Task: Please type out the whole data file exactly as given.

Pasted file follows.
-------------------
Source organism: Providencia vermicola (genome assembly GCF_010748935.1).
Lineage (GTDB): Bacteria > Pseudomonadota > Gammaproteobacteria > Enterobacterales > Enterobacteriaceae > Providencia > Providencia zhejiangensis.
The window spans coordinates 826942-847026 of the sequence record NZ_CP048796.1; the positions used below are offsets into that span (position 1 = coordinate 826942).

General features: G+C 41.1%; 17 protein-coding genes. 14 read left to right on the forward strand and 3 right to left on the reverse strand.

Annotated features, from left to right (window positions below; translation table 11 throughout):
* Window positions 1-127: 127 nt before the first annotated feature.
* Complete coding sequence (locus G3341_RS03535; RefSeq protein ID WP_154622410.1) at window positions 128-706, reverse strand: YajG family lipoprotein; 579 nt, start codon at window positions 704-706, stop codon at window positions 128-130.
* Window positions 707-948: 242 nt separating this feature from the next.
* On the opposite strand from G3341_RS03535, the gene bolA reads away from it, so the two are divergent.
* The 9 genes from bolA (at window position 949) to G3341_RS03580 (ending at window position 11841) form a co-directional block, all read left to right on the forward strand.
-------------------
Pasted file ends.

Source organism: Providencia vermicola (genome assembly GCF_010748935.1).
Lineage (GTDB): Bacteria > Pseudomonadota > Gammaproteobacteria > Enterobacterales > Enterobacteriaceae > Providencia > Providencia zhejiangensis.
The window spans coordinates 826942-847026 of the sequence record NZ_CP048796.1; the positions used below are offsets into that span (position 1 = coordinate 826942).

General features: G+C 41.1%; 17 protein-coding genes. 14 read left to right on the forward strand and 3 right to left on the reverse strand.

Annotated features, from left to right (window positions below; translation table 11 throughout):
* Window positions 1-127: 127 nt before the first annotated feature.
* Complete coding sequence (locus G3341_RS03535; RefSeq protein ID WP_154622410.1) at window positions 128-706, reverse strand: YajG family lipoprotein; 579 nt, start codon at window positions 704-706, stop codon at window positions 128-130.
* Window positions 707-948: 242 nt separating this feature from the next.
* On the opposite strand from G3341_RS03535, the gene bolA reads away from it, so the two are divergent.
* The 9 genes from bolA (at window position 949) to G3341_RS03580 (ending at window position 11841) form a co-directional block, all read left to right on the forward strand.